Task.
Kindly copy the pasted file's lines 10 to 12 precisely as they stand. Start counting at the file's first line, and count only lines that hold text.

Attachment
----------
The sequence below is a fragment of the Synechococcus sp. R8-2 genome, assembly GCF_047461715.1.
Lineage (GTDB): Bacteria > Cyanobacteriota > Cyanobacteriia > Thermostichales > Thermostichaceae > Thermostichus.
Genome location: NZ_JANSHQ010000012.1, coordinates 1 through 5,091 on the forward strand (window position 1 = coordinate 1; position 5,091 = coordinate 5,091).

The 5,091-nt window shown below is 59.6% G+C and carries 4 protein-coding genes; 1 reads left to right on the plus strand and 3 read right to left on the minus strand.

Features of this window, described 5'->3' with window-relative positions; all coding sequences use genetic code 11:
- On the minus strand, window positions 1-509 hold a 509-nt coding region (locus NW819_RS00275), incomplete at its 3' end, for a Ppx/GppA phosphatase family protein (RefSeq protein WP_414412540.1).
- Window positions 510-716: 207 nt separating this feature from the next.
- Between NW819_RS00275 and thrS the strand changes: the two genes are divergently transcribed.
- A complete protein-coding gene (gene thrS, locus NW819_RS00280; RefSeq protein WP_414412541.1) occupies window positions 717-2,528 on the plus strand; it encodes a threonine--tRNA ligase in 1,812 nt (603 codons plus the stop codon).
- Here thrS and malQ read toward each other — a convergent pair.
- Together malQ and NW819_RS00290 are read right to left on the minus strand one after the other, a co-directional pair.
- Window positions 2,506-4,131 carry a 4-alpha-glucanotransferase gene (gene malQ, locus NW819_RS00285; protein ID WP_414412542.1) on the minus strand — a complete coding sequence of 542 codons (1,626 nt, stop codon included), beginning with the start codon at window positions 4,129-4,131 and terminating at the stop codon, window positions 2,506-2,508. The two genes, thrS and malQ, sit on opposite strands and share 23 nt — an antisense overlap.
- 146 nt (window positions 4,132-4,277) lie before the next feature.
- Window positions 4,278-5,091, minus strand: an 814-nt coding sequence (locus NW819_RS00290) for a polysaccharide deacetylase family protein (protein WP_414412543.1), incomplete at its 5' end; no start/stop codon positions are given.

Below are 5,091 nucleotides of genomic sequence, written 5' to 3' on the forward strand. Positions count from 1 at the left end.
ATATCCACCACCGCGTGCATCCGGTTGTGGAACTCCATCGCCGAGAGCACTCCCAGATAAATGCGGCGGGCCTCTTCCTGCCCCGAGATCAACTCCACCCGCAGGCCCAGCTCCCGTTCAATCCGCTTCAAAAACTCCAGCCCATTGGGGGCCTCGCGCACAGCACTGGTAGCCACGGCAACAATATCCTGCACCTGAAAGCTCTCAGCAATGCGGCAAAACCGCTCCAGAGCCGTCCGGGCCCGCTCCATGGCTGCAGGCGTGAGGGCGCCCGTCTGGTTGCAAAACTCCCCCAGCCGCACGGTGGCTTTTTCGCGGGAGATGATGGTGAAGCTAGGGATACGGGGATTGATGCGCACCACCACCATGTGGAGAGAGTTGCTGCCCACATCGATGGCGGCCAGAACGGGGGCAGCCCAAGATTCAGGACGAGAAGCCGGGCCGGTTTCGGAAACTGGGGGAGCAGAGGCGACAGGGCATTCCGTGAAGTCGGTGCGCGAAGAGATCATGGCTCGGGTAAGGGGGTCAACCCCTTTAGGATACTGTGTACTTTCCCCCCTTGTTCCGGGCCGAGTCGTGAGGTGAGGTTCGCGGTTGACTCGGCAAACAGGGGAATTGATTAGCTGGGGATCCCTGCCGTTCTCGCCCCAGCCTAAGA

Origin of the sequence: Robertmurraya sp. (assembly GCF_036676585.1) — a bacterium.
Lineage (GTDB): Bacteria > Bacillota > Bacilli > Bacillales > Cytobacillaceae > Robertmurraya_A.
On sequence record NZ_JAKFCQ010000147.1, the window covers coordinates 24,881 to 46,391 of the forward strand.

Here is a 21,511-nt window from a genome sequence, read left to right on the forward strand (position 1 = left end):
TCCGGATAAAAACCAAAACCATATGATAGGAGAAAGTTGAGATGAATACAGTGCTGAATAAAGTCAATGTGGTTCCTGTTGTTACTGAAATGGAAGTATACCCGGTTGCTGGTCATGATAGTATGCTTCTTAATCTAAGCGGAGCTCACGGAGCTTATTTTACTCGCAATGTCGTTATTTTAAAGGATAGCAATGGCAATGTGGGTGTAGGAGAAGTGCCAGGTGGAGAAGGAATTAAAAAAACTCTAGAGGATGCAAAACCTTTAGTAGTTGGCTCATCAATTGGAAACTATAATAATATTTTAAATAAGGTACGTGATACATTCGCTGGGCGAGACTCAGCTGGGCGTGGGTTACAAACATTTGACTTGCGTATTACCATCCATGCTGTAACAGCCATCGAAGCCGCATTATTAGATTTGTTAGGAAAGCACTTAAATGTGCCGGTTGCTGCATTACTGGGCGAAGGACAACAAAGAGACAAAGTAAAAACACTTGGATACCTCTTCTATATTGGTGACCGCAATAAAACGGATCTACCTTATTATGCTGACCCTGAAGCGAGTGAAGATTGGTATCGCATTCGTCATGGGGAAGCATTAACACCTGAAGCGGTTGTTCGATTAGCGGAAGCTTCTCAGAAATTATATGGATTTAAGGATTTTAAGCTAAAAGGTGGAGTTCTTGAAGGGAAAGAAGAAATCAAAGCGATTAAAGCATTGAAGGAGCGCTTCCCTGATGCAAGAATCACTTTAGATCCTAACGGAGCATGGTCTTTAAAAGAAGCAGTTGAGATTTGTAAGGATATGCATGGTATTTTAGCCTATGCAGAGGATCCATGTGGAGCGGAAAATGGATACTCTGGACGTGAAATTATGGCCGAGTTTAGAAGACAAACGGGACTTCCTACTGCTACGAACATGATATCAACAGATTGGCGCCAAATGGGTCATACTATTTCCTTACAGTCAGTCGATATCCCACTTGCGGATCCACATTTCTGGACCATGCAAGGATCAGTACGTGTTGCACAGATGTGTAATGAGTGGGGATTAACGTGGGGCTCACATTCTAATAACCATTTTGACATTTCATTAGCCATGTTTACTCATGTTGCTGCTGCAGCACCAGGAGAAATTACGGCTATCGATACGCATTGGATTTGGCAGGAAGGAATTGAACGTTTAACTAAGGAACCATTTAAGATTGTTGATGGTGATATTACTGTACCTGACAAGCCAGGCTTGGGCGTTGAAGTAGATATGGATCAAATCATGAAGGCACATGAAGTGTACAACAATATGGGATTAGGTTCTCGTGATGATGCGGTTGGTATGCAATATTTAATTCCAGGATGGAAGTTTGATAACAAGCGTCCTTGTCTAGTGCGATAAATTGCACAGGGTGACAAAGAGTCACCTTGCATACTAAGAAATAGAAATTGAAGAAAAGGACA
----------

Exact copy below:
- Here thrS and malQ read toward each other — a convergent pair.
- Together malQ and NW819_RS00290 are read right to left on the minus strand one after the other, a co-directional pair.
- Window positions 2,506-4,131 carry a 4-alpha-glucanotransferase gene (gene malQ, locus NW819_RS00285; protein ID WP_414412542.1) on the minus strand — a complete coding sequence of 542 codons (1,626 nt, stop codon included), beginning with the start codon at window positions 4,129-4,131 and terminating at the stop codon, window positions 2,506-2,508. The two genes, thrS and malQ, sit on opposite strands and share 23 nt — an antisense overlap.